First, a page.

The difficulty of hiking with Boats
Karen called me and was very frustrated with her two year old Standard Poodle, Boats. Dog friendly hiking wasn’t happening because Boats barked at other dogs and pulled on the leash.
Her dog was out of control. When she interacted with Boats, also wanted to jump and bite her. Boats was perceived as dominant and out of control.
When Karen tried to walk Boats he pulled her so hard. She felt she was completely loosing control of him. Boats also barked at almost every dog he saw. This was not only during hiking but also in their yard.
I came to her house and realized that Boats was anxious, and we needed to implement strategies to get Boats to calm down.
Karen and her husband, Sam, decided to purchase our largest program. As a result, the difficulties with Boats gradually began dissipating.
Training Boats to listen well to create dog friendly hiking
The training program was definitely a stepping process. We began with getting Boats to listen to commands in the house. After that, we progressed to the yard. Then, to the neighborhood. Lastly, to parks, so the owner’s could hike more easily.
Prepping commands for hiking
I determined that we needed to teach Boats the following:
- Sit Stay
- Loose Leash Walking
- LAT (Look at That)
- Emergency Come
We began with simple commands such as getting Boats to be able to sit and stay when he was excited and to “target” (touch) the owner’s hand away from a trigger such as when he wanted to jump on me.
The owners also learned about withholding wants until Boats showed good behavior and this helped a ton. Karen was worried about not meeting Boat’s needs. I stated that it was important to meet his needs and for him to communicate them in a healthy ways instead of just jumping and biting.
Loose leash walking was a big one for Karen. We decided that walking Boat’s on a front hook harness was best because that helped prevent him from being able to pull her down. We began practicing in the home.
Having Boats learn to turn around and walk in the opposite direction would help him when he saw another dog. This is also something we worked on at home, and I called it a U-turn.
LAT or “Look at that“ was a prominent command. We first taught it at home with treats that Boats wanted to pull towards. Next, Boats learned to notice something that he wanted and to choose to look at his owner instead of pulling and barking on the leash.
To teach LAT, we shook a treat bag. When Boat’s look at the treats (trigger) the owners said the command “look” and clicked while Boats looked at the trigger. When he heard the click he then turned back to the owner. He was then given treat. This worked very well for Boats. It helped prevent barking and pulling.
The emergency come command was helpful to get Boats to listen if he got away from the owners during a leash walk. It was also helpful in the yard. The owners gave Boats a very special treat when he listened to this command.
Generalizing commands to the outdoors
The commands were then generalized to the outdoor environment. At first, the biggest change was in the yard. Karen commented how Boats was barking less and coming when she called him instead of ignoring her. This relieved much stress for her.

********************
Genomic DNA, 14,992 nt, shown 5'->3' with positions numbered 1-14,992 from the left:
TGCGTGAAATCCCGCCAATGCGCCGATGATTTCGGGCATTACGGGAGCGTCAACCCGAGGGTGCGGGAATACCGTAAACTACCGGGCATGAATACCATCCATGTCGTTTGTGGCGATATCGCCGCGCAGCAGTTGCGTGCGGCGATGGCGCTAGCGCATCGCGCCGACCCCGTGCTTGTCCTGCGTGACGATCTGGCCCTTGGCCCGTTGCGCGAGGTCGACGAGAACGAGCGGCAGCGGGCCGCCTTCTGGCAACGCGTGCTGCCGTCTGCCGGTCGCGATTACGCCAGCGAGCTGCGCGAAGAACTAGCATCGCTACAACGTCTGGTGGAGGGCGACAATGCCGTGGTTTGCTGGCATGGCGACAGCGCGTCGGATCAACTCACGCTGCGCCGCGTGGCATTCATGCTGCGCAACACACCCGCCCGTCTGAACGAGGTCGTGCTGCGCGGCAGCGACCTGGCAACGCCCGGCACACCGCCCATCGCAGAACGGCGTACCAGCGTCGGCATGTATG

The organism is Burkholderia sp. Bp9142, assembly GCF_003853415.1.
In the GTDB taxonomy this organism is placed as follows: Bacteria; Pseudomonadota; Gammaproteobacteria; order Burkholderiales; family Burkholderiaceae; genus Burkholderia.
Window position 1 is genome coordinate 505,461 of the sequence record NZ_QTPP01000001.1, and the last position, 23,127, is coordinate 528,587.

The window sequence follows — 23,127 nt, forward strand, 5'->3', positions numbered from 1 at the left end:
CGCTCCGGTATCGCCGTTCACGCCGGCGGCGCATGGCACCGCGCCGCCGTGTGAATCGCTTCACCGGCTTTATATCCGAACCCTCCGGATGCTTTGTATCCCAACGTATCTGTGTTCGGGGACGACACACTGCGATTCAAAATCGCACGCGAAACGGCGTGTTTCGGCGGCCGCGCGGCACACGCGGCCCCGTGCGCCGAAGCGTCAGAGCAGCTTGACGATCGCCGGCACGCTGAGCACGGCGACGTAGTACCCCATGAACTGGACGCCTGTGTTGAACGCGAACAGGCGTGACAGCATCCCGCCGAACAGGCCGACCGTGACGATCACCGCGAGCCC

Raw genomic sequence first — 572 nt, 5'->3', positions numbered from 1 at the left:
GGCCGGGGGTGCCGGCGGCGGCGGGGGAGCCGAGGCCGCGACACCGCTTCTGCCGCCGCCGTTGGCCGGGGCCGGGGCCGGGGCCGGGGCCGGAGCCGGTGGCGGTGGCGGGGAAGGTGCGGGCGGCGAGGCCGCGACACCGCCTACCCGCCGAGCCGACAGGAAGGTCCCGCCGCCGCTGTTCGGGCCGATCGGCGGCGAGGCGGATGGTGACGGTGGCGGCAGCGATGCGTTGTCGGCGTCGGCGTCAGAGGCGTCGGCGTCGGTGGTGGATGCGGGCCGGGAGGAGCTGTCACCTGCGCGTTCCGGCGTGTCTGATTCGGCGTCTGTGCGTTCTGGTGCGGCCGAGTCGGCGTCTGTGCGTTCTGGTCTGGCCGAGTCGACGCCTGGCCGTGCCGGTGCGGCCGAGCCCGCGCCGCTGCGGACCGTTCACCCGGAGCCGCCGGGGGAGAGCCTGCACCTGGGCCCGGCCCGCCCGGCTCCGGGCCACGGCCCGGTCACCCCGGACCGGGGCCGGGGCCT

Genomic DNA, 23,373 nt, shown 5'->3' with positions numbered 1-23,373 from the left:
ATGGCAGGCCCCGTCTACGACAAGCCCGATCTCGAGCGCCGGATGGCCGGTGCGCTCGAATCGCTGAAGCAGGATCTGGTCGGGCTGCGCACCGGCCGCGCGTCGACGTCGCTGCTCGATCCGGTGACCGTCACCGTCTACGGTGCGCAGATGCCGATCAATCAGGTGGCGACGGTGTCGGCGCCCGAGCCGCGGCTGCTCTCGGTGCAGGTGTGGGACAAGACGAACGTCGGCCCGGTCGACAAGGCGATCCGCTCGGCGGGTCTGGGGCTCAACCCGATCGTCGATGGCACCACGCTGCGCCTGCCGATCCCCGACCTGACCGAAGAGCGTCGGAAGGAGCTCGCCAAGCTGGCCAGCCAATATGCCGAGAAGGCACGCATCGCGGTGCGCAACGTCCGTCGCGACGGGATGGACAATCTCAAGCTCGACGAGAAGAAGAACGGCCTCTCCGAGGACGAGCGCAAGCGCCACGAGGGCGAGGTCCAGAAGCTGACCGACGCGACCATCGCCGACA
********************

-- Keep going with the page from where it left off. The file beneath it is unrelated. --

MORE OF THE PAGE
Because we wanted Boats to be calm when he saw other dogs, Karen enrolled help from other dog owners.
We practiced in Boat’s yard with dogs standing or walking in the distance. When Boats saw the dogs, we worked on loose leash walking, LAT, target, making a u-turn, etc. Karen was super committed and began working with numerous dogs per week.
Next, we got Boats to listen outside of the home on walks. We did some sessions near Country Side Vet Clinic in Middlefield to help get Boats to listen in other environments.
We also did sessions at Mineral Lake Park in Middlefield. This is where we created the largest shifts. We wanted to hike around the park. Here we saw dogs and other distractions such as birds and lawn mowers.
We practiced LAT, target, loose leash walking, etc. so that the owners could get Boats to listen. By our last session, Karen was walking Boats, he was listening and walking loosely on the leash at Mineral Lake Park. It was so exciting!
Recently, I saw Boats hiking with Sam on the headwaters trail in Middlefield.
Both Karen and Sam are very pleased with how they are able to get Boats to be more calm and listen on dog friendly hiking trails.
Dog friendly hiking trails in Geauga County
We are blessed in Geauga County with many hiking trails:
- Headewaters Park in Huntsburg
- Swine Creek in Middlefield
- Punderson State Park in Newbury
- Big Creek Park in Chardon
- The West Woods in Novelty
- Eldon Russel Park in Burton
- Chickagami Park in Burton
Johanna Teresi, a dog trainer in Middlefield, Ohio helped with training Boats
Johanna Teresi began dog training when she was a little girl at age eight. Her passion grew as she got older. She began attending dog training seminars when she was in high school.
As a result, Johanna, has tons of knowledge due to her years of experience. In 2019, she is now 41 years old and has had experience training many exotic animals including parrots, porcupines, a cavy and more.
She lived in Utah for awhile and spent large amounts of time hiking with her dog, Seiki. She dreamed to hike with her dog off leash in a safe manner and accomplished just that. Utah was filled with dog friendly hiking trails.
After, a divorce, Johanna moved back to Ohio to be closer to her family. She now lives in Middlefield, OH where she helped with Boat’s training.
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